Execute changes

After creating new Policies or after you changed the Rollout-state of some Policy-Instances, these changes are applied during the next polling of the clients concerned. Using your DSMC you have the possibility to speed this up through selecting the task "Execute changes". This is also possible using the PowerShell-interface:


Hint: The execution of these examples requires a connected PowerShell drive.

Since DSM 2015.1 you have the option of execution changes to a Computer object directly using a dedicated API. To execute all pending changes on computer XP99, the following PowerShell code can be used:

$MyComputer = Get-EmdbComputer "XP99" -recurse

Initialize-EmdbFastInstall -Computer $MyComputer -ExecutionContext Auto -IgnoreMaintenanceWindow

As an alternative, Computer objects have a method ExecuteChanges() that can be executed. When calling this method, you can optionally specify to ignore the maintenance window and which execution context to use:

$MyComputer = Get-EmdbComputer "XP99" -recurse

$MyComputer.ExecuteChanges($true, "Auto")

Also there is the new possibility to address single Policy-Instances and to execute them. In order to achieve this, you have to supply the Computer-object and the target Policy-Instance. The most simple way of specifying the latter is by supplying the Software-package that is assigned through the Policy-Instance. The following code shows an example for the assignment of the Software-package "Adobe Reader XI":

$MyComputer = Get-EmdbComputer "XP99" -recurse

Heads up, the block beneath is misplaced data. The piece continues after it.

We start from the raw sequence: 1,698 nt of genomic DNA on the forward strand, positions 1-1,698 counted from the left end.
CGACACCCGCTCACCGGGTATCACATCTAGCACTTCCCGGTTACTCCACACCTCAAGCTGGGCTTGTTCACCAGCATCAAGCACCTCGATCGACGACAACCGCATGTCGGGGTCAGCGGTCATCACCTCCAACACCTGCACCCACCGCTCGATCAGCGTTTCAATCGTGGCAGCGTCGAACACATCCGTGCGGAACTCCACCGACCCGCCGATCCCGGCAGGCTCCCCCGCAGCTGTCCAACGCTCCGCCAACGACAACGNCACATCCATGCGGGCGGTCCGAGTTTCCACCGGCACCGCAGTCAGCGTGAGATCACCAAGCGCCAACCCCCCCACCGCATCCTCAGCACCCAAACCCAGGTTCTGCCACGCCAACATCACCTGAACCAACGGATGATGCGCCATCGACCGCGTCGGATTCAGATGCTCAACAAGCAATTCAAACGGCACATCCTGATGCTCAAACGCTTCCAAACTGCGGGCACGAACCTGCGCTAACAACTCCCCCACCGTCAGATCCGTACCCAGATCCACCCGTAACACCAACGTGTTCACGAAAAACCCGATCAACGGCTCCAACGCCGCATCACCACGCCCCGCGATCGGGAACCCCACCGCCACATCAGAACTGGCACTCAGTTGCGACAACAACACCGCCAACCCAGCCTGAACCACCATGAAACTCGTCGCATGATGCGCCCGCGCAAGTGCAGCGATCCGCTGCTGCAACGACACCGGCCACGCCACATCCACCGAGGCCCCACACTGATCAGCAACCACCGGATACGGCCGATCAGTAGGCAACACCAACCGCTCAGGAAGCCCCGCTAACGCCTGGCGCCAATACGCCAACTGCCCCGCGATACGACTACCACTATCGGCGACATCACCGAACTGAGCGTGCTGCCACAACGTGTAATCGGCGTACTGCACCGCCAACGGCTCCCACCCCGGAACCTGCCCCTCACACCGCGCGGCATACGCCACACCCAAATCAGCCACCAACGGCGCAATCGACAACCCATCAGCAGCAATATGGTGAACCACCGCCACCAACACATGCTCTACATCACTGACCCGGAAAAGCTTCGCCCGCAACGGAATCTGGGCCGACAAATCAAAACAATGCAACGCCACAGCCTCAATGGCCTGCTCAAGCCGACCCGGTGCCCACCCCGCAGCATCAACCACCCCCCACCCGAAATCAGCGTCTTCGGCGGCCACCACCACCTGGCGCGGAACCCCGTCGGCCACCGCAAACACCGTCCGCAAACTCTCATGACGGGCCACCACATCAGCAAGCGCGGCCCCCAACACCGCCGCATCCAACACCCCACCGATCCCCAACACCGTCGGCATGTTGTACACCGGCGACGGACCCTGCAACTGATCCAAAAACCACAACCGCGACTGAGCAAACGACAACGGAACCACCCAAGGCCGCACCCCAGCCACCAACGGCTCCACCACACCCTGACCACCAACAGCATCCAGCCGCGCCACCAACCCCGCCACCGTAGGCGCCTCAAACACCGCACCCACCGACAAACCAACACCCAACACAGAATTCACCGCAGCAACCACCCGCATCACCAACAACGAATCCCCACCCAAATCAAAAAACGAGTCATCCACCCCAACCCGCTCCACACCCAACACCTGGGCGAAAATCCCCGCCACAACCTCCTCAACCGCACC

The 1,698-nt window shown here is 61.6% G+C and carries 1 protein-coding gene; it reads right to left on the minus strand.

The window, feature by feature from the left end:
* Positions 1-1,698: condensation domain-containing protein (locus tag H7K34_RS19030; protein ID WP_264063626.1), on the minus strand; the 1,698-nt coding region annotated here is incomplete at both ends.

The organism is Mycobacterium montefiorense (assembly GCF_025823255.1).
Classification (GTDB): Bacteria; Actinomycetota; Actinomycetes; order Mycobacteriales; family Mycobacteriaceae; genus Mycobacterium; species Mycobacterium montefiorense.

$MySoftware = Get-EmdbSoftwarePackage "Adobe Reader XI" -recurse

Initialize-EmdbFastInstall -Computer $MyComputer -Software $MySoftware -ExecutionContext Auto -IgnoreMaintenanceWindow

If you are not yet on DSM 2015.1 in your environment you have to use the steps necessary in older versions:

Note: The process described below is still valid for DSM 2015.1 or higher.

There are some things needed: first you need the ID of the Computer-object (the system with the name "XP99" in the following example), for which you want to execute the task. Furthermore you specify the execution-context and if you want to ignore a maintenance window, if one exists. Valid entries for the execution-context property are "Auto", "User" and "Service".

$MyComputerID = $(Get-EmdbComputer "XP99" -recurse).ID

$MyExecutionContext = "Auto"

$IgnoreMaintenanceWindow = $True

Now the Business Logic Server needs an object of type "FastInstallJob" for the execution of this task. There is no corresponding element in the DSMC's userinterface for this type of object and it must be created directly in the DSM environment's PowerShell drive. Therefore, the first thing you need is an object representing your emdb-drive (also having the name "emdb" in the following example) and create a new FastInstallJob-object subsequently via the NewEmdbItem-method of the drive-object

$MyEmdbDrive = Get-PSDrive "emdb"

$MyFastInstallJob = $MyEmdbDrive.NewEmdbItem("FastInstallJob")

The property-values of this FastInstallJob-object must then be set to the values defined above:

$MyFastInstallJob.BaseObject.SetPropertyValue("ComputerRelatedJob", "ComputerId", $MyComputerID)

$MyFastInstallJob.BaseObject.SetPropertyValue("FastInstallJob", "ExecutionContext", $MyExecutionContext)

$MyFastInstallJob.BaseObject.SetPropertyValue("FastInstallJob", "IgnoreMaintenanceWindow", $IgnoreMaintenanceWindow)

Finally, the job must be created in order to be processed by the BLS:



  • The class EmdbJob now has an additional property CreationState that can be queried – e.g. $MyFastInstallJob.CreationState | Format-List *
  • This new property-structure also affects other job-types – e.g. WakeUpOnLanJob, OsdPushJob as well as several Citrix-jobs